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The ambassadors and staff of the 15-member UN Security Council yesterday applauded Senor Javier Perez de Cuellar, the Secretary-General, after he made a statement putting into effect Resolution 598 which was approved unanimously by the council in July, 1987 for a Gulf War ceasefire.

The ambassadors of both Iraq and Iran immediately pledged their country’s immediate commitment to peace.

Dr Ali Akbar Velayati, the Iranian Foreign Minister, told a press conference: “My Government is prepared to accept the demand of the Secretary-General and of the entire world community and refrain from any military action on the land, sea or in the air starting from today.”

Iran’s Ambassador, Mr Ismat Kittani, was asked when peace begins. “It begins today,” he said.

Senor Perez de Cuellar urged Iran and Iraq to hold their fire from now on, asking them to “exert the utmost restraint and refrain forthwith from any hostile actions on land, sea or in the air in the period before the coming into effect of the ceasefire”.

The UN ordered the belligerents to end hostilities in their eight-year conflict at 0300GMT on August 20 and to start direct peace talks in Geneva five days later.

Senor Perez de Cuellar said at a historic session of the council: “The restoration of peace will bring to the peoples of both countries victories far greater than those of war.”

As the Iraqi and Iranian ambassadors sat opposite each other at the circular Security Council table for the first time, the Secretary-General said: “I now call upon the Islamic Republic of Iran and the Republic of Iraq to observe a ceasefire and to discontinue all military activities on land, at sea and in the air as of 0300GMT on 20 August 1988.”

Before leaving New York after his two-week stay, Dr Velayati served warning that if Iraq failed to observe the ceasefire “we would have no hesitation in retaliating”.

He was asked if there had been any winners or losers in the war. “We’re not a war-mongering country. We want to have an opportunity for reconstructing our country after the revolution, but if any country attacks us we will defend ourselves.

“The eight- year history of the war will show others that we are a people determined to defend ourselves.”

Dr Velayati and Mr Kittani in separate statements made clear that tough negotiations lay ahead in Geneva before peace would take effect.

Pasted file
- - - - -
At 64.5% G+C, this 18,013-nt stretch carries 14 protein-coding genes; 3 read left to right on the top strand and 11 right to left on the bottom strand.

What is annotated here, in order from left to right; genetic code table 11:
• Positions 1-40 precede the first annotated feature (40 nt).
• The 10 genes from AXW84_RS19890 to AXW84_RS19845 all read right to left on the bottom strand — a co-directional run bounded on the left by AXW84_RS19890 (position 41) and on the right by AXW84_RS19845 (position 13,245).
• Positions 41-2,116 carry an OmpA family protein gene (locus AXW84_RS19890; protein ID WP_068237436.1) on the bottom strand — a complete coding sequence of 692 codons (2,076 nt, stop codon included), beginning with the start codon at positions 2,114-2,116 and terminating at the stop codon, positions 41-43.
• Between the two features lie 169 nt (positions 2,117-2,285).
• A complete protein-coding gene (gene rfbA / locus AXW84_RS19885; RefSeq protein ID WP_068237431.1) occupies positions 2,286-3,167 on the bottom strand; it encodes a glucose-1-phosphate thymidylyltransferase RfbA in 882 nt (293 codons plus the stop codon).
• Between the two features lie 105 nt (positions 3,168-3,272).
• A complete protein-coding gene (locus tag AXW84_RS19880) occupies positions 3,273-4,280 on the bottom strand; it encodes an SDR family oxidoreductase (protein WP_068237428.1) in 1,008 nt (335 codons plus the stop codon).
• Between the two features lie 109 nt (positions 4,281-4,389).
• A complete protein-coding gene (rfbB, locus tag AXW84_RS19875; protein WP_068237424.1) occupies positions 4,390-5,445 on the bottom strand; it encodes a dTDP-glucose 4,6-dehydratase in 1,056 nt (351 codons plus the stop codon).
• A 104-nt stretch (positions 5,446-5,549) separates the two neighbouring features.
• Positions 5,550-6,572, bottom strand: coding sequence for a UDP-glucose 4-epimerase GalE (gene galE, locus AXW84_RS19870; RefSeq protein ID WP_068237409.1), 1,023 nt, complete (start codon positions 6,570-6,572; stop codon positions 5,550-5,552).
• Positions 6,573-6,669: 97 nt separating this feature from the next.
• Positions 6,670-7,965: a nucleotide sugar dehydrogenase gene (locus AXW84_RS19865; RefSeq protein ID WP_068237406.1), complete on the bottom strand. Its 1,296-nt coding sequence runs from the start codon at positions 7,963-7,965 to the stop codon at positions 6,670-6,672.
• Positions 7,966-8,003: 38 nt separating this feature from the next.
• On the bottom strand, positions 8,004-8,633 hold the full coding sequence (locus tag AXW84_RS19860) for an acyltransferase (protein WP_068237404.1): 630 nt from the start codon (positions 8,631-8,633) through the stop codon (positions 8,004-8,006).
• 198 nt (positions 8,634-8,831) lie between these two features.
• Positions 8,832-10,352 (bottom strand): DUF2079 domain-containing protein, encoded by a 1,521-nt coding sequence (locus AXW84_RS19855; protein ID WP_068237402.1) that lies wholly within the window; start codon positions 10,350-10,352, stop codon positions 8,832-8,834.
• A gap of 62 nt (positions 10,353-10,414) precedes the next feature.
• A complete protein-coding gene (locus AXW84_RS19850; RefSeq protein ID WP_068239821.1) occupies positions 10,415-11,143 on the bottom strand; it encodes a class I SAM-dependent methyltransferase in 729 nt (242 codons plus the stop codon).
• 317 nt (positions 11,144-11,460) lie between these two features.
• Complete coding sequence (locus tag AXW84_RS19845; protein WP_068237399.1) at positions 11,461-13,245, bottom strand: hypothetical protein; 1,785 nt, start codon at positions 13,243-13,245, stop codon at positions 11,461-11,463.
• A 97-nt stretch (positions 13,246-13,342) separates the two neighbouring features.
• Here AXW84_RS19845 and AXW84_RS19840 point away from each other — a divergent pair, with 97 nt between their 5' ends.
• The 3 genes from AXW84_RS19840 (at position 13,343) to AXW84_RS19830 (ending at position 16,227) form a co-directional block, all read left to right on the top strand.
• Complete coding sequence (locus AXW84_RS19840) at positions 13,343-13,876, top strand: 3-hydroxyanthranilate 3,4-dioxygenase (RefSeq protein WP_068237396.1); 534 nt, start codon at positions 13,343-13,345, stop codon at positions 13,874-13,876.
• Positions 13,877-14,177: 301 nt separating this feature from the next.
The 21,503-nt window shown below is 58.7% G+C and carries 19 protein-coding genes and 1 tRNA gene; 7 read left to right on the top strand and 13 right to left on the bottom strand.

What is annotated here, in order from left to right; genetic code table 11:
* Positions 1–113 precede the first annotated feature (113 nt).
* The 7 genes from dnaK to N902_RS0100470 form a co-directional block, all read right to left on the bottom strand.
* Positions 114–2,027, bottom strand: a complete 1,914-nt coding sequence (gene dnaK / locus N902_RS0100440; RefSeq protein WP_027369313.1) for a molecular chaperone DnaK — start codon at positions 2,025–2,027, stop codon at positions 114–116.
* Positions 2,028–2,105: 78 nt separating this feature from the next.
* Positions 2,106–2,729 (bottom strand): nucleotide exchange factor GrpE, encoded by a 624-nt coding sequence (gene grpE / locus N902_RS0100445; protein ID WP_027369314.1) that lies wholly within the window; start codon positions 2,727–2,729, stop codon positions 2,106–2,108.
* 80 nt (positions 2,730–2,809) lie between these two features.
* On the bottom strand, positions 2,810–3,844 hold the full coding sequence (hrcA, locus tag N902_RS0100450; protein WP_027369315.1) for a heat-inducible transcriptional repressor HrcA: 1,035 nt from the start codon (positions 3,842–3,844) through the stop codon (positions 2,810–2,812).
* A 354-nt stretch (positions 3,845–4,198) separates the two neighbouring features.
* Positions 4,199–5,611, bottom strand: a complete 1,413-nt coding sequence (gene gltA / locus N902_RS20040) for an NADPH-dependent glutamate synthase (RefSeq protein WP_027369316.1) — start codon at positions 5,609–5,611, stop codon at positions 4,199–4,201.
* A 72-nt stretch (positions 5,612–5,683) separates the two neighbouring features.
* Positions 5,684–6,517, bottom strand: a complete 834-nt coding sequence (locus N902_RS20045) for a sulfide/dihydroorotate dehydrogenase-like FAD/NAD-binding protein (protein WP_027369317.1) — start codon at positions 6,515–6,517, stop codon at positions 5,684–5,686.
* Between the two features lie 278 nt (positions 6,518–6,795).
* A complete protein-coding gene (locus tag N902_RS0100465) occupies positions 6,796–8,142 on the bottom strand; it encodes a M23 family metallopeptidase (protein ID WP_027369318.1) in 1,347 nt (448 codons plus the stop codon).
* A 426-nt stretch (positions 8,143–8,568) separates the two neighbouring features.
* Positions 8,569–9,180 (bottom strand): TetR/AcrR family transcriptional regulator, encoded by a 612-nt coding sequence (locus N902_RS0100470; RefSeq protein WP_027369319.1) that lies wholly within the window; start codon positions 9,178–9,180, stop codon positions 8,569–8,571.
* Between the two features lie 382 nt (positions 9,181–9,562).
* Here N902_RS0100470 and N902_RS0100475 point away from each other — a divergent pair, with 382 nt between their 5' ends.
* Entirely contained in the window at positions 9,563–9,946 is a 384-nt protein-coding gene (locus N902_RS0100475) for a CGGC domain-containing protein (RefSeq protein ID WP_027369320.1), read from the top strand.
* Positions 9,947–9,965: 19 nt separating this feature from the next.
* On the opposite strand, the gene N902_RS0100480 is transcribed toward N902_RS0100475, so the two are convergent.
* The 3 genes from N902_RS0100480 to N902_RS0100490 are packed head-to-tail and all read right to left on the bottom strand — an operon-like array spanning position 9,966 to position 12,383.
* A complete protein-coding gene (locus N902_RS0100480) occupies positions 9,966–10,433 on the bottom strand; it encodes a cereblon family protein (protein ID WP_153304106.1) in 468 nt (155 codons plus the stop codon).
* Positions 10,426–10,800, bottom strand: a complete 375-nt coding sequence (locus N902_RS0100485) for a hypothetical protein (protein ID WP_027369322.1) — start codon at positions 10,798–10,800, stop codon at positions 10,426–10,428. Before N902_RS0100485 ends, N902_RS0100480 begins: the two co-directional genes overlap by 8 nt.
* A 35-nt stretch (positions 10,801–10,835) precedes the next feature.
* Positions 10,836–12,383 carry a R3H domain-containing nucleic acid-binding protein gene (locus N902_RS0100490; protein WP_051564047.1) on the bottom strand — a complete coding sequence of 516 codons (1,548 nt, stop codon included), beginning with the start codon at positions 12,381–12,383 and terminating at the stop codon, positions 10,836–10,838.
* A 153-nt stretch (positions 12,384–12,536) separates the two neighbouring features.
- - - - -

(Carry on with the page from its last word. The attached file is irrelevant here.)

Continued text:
Asked about the fate of the foreign hostages in Lebanon, Dr Velayati said Iran would try to help bring about their release for humanitarian reasons through its ties with the Lebanese Shia Muslims.

The State Department and the White House were also reported to be indirectly seeking Iran’s help in freeing the US hostages held in Beirut.

Earlier, the Secretary-General had told the Security Council that he was planning to send a 350-man monitoring force to supervise the truce along the 700-mile front and in the Shatt al-Arab waterway.

The Chinese Ambassador, Mr Li Luye, as president of the council, said that it endorsed Senor Perez de Cuellar’s orders, called for an immediate restraint on the front, and pledged the council to seeing the full terms of its peace resolution put into action.

Diplomats said Iraq had caused an eleventh-hour hitch in the moves to establish a ceasefire when it briefly insisted on a direct statement from Ayatollah Khomeini, the Iranian spiritual leader, to match the public declaration on Saturday by President Saddam Hussein of Iraq that he accepted the UN’s terms.

Iraq declared a three-day holiday from today to celebrate the ceasefire. In Baghdad, the ruling Revolutionary Command Council said the announcement marked a “great victory which Iraq scores in the name of all Arabs and humanity”.

The Iraqi people were told: “Therefore we call upon you to celebrate it as a great victory, irrespective of the consequences that the implementation of other items of Resolution 598 would entail.”

In Iran, President Khamenei declared: “This war is ending … we go to peace with honour and a desire that never again will there be war between Third World countries, except if the oppressed rise against their oppressors and defend themselves.”